Homeownership and demand for long-term care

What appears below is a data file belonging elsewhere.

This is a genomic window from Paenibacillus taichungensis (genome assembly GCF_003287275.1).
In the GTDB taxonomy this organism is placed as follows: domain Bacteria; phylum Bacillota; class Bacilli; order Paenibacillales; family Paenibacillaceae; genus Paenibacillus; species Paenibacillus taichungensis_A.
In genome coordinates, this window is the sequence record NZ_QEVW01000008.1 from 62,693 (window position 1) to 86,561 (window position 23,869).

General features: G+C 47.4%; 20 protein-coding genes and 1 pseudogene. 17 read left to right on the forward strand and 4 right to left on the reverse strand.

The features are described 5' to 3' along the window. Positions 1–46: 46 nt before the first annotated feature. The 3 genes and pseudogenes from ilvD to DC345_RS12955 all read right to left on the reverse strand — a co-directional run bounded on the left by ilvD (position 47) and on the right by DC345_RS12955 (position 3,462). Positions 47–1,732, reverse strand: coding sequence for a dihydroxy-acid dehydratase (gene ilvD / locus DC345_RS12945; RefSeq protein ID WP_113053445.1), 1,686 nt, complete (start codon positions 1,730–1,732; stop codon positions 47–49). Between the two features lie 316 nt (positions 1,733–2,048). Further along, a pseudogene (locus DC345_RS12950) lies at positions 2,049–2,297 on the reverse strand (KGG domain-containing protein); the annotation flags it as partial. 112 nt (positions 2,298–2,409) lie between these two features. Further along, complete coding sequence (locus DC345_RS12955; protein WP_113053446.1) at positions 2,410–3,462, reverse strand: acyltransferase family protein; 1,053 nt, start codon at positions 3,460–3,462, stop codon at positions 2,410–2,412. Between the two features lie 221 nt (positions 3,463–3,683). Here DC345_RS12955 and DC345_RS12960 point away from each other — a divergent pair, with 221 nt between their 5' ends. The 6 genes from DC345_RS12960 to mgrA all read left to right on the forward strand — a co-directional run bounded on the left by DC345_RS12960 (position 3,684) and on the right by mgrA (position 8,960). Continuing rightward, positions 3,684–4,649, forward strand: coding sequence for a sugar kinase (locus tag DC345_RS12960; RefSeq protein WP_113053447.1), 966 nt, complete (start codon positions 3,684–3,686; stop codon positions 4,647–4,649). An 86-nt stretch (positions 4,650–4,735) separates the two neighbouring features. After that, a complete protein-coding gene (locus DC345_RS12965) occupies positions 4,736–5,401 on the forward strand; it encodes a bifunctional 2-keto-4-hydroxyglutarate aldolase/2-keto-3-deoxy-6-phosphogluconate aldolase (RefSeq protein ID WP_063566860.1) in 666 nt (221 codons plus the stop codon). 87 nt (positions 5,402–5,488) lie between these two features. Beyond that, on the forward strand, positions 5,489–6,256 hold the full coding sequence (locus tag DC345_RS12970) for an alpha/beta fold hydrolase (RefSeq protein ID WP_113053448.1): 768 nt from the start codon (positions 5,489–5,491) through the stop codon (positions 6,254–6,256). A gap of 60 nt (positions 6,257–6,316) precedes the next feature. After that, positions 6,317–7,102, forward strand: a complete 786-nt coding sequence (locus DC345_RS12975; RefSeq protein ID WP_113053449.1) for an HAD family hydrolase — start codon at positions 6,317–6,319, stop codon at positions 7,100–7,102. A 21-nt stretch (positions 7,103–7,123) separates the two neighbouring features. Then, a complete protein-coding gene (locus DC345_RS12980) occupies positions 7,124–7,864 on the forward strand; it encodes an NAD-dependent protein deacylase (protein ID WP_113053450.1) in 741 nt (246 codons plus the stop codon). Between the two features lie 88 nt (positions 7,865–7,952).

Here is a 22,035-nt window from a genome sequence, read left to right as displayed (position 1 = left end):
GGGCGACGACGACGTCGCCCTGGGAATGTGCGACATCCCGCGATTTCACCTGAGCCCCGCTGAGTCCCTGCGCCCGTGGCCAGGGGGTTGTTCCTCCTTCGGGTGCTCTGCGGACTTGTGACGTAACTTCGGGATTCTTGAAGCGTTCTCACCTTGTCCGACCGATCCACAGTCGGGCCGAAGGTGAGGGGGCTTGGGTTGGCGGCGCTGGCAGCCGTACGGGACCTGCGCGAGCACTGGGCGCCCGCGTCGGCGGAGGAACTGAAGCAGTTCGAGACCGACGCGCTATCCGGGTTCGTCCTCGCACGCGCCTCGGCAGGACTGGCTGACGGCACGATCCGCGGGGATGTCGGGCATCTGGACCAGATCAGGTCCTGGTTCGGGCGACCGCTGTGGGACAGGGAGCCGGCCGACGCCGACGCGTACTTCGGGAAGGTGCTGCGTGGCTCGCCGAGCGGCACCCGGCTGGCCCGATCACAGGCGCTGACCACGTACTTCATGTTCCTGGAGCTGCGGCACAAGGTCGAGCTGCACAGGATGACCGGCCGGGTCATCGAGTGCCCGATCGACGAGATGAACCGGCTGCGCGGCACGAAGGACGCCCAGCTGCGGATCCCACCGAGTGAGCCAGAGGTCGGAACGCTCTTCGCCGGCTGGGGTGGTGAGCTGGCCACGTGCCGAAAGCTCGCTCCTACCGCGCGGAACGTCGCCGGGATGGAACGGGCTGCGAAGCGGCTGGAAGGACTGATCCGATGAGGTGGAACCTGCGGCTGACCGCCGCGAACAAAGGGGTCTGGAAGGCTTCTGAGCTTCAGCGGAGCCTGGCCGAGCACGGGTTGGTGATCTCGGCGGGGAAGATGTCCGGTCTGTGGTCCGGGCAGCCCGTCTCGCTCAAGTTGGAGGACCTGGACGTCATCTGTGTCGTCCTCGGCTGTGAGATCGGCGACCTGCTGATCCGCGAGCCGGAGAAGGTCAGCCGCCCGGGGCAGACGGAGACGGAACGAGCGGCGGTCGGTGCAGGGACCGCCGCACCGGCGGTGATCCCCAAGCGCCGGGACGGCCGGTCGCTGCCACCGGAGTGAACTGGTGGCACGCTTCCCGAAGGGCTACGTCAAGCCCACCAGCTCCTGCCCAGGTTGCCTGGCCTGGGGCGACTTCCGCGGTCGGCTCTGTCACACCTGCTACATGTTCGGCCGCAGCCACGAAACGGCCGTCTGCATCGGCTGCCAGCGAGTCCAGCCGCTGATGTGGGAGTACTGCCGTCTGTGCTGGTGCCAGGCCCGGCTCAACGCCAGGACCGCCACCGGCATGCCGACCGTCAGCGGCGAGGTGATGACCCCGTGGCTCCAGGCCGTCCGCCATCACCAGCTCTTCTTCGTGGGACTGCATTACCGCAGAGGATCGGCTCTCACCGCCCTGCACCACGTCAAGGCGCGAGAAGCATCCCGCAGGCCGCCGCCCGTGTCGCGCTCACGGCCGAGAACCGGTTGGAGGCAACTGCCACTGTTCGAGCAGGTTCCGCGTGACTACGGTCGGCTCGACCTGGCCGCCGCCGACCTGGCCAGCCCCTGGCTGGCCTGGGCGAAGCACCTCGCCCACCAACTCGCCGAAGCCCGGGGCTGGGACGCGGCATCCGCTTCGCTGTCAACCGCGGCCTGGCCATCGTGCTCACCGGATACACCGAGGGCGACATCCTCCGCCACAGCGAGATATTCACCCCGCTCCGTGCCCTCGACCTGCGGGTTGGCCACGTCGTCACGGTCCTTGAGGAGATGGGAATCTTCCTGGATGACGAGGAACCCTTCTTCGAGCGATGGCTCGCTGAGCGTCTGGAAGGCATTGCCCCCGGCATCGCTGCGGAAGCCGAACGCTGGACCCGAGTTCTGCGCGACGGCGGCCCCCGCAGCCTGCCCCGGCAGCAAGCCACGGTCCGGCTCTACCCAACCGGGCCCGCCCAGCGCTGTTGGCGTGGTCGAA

Elderly home-owners get institutionalized less often than renters do. We hypothesize that housing tenure itself explains this behavior. Using longitudinal data from a Dutch community sample (N=2,372)collected between 1992 and 2005, we find a negative effect of housing tenure on the probability of moving to a nursing home between two subsequent waves. This effect remains significant after controlling for health, socio-economic status and the presence of a partner and or children. We could not reduce this finding to a variety of explanations directly related to housing tenure. There was no substantial effect of higher payments for long-term care for wealthy people before 1997. Neither did we find evidence that home owners have a strategic bequest motive, and use their house to attract informal care from their children. We do find that homeowners use informal care-at-home to postpone or avoid institutionalization. Homeowners do not appear to live in houses more suitable to the needs of old age than renters, they do not have better social networks from which they can recruit informal caregivers. However, they express a greater satisfaction with their housing situation than renters, even if their health deteriorates. We therefore interpret our findings as the result of a strong desire among homeowners to stay where they are – in their own property – and better possibilities they have – as owners – to realize this desire.